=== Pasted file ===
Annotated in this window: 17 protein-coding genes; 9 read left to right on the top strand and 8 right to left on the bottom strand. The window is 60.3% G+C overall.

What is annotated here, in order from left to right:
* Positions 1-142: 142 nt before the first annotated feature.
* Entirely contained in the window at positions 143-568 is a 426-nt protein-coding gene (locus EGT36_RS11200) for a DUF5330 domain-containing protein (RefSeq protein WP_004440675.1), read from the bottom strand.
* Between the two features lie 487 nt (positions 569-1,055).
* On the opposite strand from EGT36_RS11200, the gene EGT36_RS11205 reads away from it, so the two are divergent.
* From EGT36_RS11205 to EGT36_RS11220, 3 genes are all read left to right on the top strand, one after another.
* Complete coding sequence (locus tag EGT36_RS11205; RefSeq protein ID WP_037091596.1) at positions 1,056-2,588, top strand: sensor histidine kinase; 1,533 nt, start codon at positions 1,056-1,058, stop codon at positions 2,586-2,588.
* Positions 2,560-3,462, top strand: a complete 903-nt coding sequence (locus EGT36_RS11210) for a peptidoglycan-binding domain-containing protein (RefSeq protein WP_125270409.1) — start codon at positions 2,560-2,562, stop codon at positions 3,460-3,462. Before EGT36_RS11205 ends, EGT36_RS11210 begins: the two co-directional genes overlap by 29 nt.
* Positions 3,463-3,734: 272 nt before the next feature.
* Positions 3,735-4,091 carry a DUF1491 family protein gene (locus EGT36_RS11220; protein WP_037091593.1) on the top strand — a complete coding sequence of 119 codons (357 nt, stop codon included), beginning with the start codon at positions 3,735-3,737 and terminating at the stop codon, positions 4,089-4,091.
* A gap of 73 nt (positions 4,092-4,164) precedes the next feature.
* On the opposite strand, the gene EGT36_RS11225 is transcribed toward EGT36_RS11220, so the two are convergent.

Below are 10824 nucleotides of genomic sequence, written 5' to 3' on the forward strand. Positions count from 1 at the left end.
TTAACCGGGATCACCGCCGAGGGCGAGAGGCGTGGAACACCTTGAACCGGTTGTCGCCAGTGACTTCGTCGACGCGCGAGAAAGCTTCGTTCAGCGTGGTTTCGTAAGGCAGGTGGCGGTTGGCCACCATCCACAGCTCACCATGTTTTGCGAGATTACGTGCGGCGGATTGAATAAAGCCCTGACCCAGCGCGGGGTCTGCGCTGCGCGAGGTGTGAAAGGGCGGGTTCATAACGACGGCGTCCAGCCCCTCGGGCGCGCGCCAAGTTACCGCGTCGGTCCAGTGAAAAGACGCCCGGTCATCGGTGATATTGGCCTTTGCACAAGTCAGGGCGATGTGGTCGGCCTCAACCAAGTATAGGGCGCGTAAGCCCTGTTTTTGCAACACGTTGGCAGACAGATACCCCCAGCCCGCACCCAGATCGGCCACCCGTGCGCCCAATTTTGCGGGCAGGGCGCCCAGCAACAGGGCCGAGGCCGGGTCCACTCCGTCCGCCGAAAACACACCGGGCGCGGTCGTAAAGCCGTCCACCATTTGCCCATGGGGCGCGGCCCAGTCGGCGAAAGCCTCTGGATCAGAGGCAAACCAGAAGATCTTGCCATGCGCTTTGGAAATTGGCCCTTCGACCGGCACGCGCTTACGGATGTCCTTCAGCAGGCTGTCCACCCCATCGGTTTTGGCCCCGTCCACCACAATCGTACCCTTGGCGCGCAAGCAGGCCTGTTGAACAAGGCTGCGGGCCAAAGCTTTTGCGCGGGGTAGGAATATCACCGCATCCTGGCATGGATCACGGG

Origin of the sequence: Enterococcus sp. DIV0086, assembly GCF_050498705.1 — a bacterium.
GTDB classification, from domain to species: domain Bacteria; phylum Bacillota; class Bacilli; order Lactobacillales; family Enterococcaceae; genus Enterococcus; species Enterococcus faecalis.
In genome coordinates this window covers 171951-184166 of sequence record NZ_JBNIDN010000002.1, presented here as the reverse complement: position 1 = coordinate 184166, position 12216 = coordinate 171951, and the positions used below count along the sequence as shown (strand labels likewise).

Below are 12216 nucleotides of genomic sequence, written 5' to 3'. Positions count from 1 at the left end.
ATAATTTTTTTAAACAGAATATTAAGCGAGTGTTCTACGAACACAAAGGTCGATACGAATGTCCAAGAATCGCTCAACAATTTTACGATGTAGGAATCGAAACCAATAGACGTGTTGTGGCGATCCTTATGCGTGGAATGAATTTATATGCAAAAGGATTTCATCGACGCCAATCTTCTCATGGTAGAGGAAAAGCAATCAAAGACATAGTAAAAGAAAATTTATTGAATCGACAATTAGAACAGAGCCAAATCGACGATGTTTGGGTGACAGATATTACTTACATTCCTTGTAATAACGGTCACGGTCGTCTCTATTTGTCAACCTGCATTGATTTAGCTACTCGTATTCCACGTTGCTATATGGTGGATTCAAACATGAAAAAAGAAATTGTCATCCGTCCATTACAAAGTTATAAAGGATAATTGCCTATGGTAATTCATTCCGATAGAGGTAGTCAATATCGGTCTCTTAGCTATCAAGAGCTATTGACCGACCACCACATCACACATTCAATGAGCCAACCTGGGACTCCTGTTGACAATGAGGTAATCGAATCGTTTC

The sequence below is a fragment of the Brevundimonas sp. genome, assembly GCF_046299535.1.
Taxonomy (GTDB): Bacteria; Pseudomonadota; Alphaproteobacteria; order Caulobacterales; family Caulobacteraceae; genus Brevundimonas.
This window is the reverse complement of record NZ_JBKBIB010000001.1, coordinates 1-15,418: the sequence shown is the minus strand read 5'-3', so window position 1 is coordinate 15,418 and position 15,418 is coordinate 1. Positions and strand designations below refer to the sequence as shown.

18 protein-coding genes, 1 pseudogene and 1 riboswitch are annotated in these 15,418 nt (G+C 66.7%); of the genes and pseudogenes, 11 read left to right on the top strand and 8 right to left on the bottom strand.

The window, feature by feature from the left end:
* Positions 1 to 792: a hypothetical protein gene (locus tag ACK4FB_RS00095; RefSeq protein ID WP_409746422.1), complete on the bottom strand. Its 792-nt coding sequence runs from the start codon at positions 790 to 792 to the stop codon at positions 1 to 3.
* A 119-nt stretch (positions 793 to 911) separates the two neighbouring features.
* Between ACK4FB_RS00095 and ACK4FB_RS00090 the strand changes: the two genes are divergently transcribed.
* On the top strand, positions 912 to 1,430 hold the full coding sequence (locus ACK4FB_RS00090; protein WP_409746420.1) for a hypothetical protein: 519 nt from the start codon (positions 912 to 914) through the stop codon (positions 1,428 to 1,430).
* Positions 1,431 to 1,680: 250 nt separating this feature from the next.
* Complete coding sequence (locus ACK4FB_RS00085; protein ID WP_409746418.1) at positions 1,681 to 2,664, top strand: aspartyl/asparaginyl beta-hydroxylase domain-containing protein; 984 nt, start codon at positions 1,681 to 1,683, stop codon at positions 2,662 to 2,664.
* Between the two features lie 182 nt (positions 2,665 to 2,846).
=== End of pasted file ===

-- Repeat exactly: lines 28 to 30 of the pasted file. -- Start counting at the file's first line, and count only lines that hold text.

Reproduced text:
* Between ACK4FB_RS00095 and ACK4FB_RS00090 the strand changes: the two genes are divergently transcribed.
* On the top strand, positions 912 to 1,430 hold the full coding sequence (locus ACK4FB_RS00090; protein WP_409746420.1) for a hypothetical protein: 519 nt from the start codon (positions 912 to 914) through the stop codon (positions 1,428 to 1,430).
* Positions 1,431 to 1,680: 250 nt separating this feature from the next.